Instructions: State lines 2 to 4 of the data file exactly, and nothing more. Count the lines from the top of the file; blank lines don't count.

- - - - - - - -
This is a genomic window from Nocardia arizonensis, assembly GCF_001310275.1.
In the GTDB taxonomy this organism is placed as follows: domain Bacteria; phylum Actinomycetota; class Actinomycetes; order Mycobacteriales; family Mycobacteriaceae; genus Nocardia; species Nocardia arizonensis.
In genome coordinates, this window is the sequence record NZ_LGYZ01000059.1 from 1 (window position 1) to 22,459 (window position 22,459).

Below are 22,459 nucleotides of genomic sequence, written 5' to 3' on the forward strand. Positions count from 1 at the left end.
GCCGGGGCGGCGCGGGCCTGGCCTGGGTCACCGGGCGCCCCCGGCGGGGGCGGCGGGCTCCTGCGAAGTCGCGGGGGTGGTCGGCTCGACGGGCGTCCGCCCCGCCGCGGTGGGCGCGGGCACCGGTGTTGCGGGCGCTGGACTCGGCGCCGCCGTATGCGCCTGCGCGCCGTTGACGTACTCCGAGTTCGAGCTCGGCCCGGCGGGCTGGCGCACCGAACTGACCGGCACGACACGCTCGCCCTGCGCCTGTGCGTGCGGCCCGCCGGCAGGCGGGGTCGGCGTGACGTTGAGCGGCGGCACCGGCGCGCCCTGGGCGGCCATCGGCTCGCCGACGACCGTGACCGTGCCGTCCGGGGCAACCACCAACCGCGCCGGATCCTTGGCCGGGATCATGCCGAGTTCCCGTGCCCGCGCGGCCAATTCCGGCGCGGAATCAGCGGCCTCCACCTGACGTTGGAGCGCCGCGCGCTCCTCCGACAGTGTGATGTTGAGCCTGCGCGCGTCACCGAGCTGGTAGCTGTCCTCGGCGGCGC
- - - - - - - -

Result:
In the GTDB taxonomy this organism is placed as follows: domain Bacteria; phylum Actinomycetota; class Actinomycetes; order Mycobacteriales; family Mycobacteriaceae; genus Nocardia; species Nocardia arizonensis.
In genome coordinates, this window is the sequence record NZ_LGYZ01000059.1 from 1 (window position 1) to 22,459 (window position 22,459).

Below are 22,459 nucleotides of genomic sequence, written 5' to 3' on the forward strand. Positions count from 1 at the left end.